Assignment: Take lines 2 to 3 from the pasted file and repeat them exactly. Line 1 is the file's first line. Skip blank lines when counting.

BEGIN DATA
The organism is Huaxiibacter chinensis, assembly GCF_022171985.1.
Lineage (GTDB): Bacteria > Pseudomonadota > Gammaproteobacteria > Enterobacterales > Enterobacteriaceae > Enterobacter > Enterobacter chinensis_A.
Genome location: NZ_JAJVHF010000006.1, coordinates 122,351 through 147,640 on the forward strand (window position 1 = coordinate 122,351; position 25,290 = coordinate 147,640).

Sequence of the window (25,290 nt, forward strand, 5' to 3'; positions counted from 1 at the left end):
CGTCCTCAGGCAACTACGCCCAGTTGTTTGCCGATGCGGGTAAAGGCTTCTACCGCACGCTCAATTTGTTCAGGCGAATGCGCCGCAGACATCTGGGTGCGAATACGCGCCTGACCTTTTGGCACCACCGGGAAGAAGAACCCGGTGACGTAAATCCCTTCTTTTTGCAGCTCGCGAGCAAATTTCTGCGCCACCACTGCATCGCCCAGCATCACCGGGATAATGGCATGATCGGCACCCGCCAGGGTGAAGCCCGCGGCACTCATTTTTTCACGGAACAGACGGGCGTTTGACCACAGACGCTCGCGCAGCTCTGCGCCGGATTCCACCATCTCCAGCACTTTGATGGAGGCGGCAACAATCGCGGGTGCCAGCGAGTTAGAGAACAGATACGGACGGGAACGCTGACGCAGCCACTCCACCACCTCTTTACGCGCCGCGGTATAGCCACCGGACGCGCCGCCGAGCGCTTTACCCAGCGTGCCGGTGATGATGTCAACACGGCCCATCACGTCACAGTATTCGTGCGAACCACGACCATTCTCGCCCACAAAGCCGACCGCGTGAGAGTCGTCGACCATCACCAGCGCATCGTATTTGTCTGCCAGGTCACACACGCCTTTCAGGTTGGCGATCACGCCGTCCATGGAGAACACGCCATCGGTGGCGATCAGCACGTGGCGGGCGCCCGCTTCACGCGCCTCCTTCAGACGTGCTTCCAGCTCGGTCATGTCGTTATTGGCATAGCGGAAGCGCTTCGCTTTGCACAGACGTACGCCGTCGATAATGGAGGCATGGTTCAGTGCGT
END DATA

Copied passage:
Lineage (GTDB): Bacteria > Pseudomonadota > Gammaproteobacteria > Enterobacterales > Enterobacteriaceae > Enterobacter > Enterobacter chinensis_A.
Genome location: NZ_JAJVHF010000006.1, coordinates 122,351 through 147,640 on the forward strand (window position 1 = coordinate 122,351; position 25,290 = coordinate 147,640).